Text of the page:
The Ministry of Food and Agriculture, in collaboration with the Youth Employment Agency (YEA), is working to empower and support the youth to make careers in agriculture.
Speaking at the launch of the Youth in Agriculture Conference held at the University of Ghana on Wednesday, the Minister for Food and Agriculture, Dr Bryan Acheampong, indicated that within the development agenda of Ghana, agriculture is identified as one of the economic pillars. It is obvious that the nexus between agriculture development and Ghana’s ability to achieve its food security goals are inextricably linked.
The Youth in Agriculture Programme will be led by the Ministry of Food and Agriculture (MoFA) in collaboration with the Youth Employment Agency (YEA) as part of the Planting for Food and Jobs Phase II Initiative (PFJ II). Phase II of the PFJ programme aims to empower and support young individuals to engage in commercial crop farming. This initiative addresses the challenges young farmers face in securing land and resources for farming.
It focuses on promoting commercial farming, igniting passion among youth and creating sustainable employment opportunities. MoFA and YEA intend to initiate the project in Wenchi, located in the Bono region, with plans for rapid expansion across the country. The project is expected to make significant contributions to food and nutrition security, reduce inflation, and GDP growth and create sustainable employment opportunities for youth in agriculture.
Under this programme, beneficiary farmers will receive training on modern farm management practices and 10 acres each of land already developed for farming under the guidance of experienced aggregators assigned by the project. The beneficiaries will also receive input credit such as seeds, fertilizers, agrochemicals and services such as extension and mechanisation support (ploughing, harrowing, planting, spraying). A monthly stipend covering the first production cycle of the respective agricultural value chain will also be provided to ensure their success.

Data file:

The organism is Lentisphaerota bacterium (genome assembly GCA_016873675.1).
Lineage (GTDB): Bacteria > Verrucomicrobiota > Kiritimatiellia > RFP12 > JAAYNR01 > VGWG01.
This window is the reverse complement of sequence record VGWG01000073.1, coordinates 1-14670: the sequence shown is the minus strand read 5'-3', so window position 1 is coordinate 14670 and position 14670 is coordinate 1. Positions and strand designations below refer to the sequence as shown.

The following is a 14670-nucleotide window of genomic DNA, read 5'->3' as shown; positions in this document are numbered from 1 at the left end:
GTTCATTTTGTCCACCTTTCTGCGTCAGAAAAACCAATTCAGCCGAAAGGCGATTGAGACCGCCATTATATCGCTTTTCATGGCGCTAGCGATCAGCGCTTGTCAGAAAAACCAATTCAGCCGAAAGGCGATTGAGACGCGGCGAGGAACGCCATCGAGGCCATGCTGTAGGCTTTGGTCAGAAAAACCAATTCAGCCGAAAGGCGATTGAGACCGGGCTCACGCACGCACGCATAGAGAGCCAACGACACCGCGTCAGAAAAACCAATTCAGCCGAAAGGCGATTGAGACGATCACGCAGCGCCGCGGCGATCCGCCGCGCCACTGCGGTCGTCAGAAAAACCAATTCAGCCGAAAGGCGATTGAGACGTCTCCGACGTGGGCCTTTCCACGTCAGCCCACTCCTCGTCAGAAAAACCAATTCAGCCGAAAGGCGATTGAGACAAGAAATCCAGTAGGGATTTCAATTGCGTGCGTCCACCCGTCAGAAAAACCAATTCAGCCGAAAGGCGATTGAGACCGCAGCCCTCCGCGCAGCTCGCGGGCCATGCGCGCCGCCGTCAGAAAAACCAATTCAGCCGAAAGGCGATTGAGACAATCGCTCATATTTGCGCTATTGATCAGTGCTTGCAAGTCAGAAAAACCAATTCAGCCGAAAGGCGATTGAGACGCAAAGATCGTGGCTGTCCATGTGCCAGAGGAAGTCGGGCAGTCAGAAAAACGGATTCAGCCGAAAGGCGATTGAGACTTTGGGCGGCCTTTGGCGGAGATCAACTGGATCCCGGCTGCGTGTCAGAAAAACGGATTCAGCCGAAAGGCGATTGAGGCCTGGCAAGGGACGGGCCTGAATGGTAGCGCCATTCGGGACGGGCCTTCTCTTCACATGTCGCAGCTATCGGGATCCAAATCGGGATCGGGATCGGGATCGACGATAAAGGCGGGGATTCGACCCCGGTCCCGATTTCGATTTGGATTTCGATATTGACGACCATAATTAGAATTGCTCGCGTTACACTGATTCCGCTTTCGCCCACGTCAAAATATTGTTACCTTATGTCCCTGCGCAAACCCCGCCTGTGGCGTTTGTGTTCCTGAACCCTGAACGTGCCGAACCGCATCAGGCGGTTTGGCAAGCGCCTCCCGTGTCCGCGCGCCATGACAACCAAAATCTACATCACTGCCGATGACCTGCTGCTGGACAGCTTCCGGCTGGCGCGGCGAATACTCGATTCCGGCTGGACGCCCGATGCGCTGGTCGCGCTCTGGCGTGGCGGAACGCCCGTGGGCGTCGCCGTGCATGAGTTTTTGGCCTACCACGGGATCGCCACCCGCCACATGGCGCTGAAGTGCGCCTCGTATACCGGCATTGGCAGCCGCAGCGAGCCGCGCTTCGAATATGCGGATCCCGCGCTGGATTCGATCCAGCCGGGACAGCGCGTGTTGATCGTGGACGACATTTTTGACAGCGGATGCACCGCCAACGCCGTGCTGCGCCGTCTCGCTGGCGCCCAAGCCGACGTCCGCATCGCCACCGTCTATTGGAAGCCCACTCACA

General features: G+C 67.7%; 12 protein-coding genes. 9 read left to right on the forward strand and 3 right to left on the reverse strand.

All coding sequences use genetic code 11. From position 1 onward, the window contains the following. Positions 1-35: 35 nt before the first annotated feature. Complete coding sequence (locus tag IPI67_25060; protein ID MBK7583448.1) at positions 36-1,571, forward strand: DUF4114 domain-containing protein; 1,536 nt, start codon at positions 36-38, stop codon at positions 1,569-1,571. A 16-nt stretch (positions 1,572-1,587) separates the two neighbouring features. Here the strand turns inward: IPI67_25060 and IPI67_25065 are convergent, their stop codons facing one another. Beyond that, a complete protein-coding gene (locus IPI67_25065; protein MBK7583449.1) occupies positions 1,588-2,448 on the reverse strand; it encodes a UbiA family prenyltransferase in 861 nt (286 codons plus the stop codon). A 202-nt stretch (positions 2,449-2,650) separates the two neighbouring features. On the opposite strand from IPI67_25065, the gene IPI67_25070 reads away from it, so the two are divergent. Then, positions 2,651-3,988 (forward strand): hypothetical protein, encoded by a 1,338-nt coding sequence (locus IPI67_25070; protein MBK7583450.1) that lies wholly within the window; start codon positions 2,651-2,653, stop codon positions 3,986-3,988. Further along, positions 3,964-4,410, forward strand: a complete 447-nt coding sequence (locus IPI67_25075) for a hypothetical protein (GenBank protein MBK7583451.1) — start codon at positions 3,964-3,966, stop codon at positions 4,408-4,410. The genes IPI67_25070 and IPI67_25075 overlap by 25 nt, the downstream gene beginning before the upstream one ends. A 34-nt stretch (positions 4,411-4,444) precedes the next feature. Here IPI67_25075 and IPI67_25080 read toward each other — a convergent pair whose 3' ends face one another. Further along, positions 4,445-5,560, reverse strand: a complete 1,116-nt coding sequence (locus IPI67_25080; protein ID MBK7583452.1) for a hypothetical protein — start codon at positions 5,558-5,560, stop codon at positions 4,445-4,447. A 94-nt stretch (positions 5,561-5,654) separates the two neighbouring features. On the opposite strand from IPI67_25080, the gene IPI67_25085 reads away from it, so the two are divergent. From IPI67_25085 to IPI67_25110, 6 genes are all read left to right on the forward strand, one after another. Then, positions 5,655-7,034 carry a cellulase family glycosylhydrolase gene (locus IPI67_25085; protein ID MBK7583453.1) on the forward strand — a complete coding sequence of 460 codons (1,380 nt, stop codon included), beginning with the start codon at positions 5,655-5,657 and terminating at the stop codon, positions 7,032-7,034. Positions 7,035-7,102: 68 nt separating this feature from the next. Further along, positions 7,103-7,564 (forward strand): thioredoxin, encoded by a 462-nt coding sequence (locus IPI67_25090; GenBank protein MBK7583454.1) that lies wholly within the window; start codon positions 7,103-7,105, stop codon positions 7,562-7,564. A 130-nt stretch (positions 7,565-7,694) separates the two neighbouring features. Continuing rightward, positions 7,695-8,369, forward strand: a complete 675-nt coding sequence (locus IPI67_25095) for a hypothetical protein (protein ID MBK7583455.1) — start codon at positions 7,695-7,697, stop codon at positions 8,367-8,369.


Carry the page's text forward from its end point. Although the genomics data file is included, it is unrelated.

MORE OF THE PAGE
In terms of marketing, Dr. Bryan said harvested produce would be sold to off-takers, and profits shared between the project and beneficiaries, ensuring sustainability and further boosting the income of beneficiaries. Additionally, the project intends to construct low-cost affordable single-room farm housing facilities, storage houses, adequate water and other support infrastructure within the enclaves to support production.
According to Dr Bryan, the project is targeting 200,000 youth farmers to collectively cultivate and manage over one million acres during the 5-year programme duration.
Each beneficiary will be engaged for 6 months, during which they will receive training and support. It is expected that, by the end of the period, they will have accumulated enough capital and adequate experience to independently manage their fields and cover associated costs for the next production cycle. Successful beneficiaries who meet assigned targets will be encouraged to continue, while the work of those who did not do well will be assessed for support to be able to meet the targets.
The Minister also indicated that a comparative analysis of crop budgets suggests that beneficiaries under the project, will realise over 400% profit margin compared with conventional farmers cultivating the same acreage elsewhere. This is certainly a game-changer for farming in Ghana.